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Light sleeper

During sleep certain brain areas work together to prevent the body waking up. Similarly, during wakefulness arousal-stabilizing brain centres are active. But what is the neural process that underlies the sleep-to-wake transition? Using optogenetic techniques, de Lecea, Deisseroth and colleagues have now shed light on this issue.

Hypocretin (HCRT)-producing neurons in the lateral hypothalamus have a role in arousal stability, but it was unknown whether changes in the activity of these neurons actually cause the transition from sleep to wakefulness. To investigate this question, the authors made use of the microbial cation channel channelrhodopsin 2, which depolarizes membranes upon exposure to blue light. They used a lentiviral vector to express channelrhodopsin 2 under the control of a promoter that is specific to HCRT-producing neurons and delivered this vector to the lateral hypothalamus of mice. By using an implanted fibre optic to illuminate this area of the brain, the authors were able to selectively manipulate HCRT-producing neurons in freely moving mice.

To examine the role of HCRT-producing neurons in the sleep-to-wake transition, the authors first determined the frequency and duration of optical stimulation that resulted in the highest increase in neuronal activation, and then observed the effects of this stimulation on the behaviour of the mice. They found that activating the HCRT-producing neurons resulted in significantly reduced latencies from both slow-wave sleep and rapid-eye-movement sleep to wakefulness, compared with controls. There was no effect on the duration of the wakeful periods, indicating that the role of the HCRT-producing neurons is specific to sleep-to-wake transitions.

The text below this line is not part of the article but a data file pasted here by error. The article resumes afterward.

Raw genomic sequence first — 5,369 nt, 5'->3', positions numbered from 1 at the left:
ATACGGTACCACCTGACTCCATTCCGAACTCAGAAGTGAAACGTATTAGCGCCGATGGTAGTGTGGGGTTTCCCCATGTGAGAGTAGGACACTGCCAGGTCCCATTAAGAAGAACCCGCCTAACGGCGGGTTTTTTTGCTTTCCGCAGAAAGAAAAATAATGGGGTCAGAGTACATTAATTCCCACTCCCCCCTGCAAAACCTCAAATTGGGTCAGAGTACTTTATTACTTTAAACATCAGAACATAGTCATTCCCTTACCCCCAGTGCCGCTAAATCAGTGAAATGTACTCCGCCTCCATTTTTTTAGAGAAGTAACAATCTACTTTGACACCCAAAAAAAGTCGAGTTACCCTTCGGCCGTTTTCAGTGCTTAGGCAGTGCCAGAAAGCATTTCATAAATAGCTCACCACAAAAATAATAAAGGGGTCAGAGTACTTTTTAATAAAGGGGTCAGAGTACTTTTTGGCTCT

To test whether this role is dependent on HCRT release, the authors investigated the effect of an HCRT receptor 1 antagonist, SB334867. They found that administration of this antagonist 45 minutes before photostimulation prevented the reduction in sleep-to-wake latencies in the transduced mice, in a dose-dependent manner. Furthermore, in mice that lacked the Hcrt gene, wake latencies were also less reduced by photostimulation; however, the reduction was not blocked completely, indicating that other neurotransmitters in these neurons might also have roles in the sleep-to-wake transition.

These findings show that HCRT-producing neurons have a role in initiating the transition from sleep to wakefulness. However, the sleep state as a whole is dependent on the cumulative effects of various systems, and through the selective control of HCRT-producing-neuron activity, it should be possible to investigate the interactions of these various brain centres with HCRT-producing neurons and elucidate their contribution to sleep and wakefulness.


  1. Adamantidis, A. R., Zhang, F., Aravanis, A. M., Deisseroth, K. & de Lecea, L. Neural substrates of awakening probed with optogenetic control of hypocretin neurons. Nature 17 Oct 2007 (doi: 10.1038/nature06310)

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Nicholson, C. Light sleeper. Nat Rev Neurosci 8, 911 (2007).

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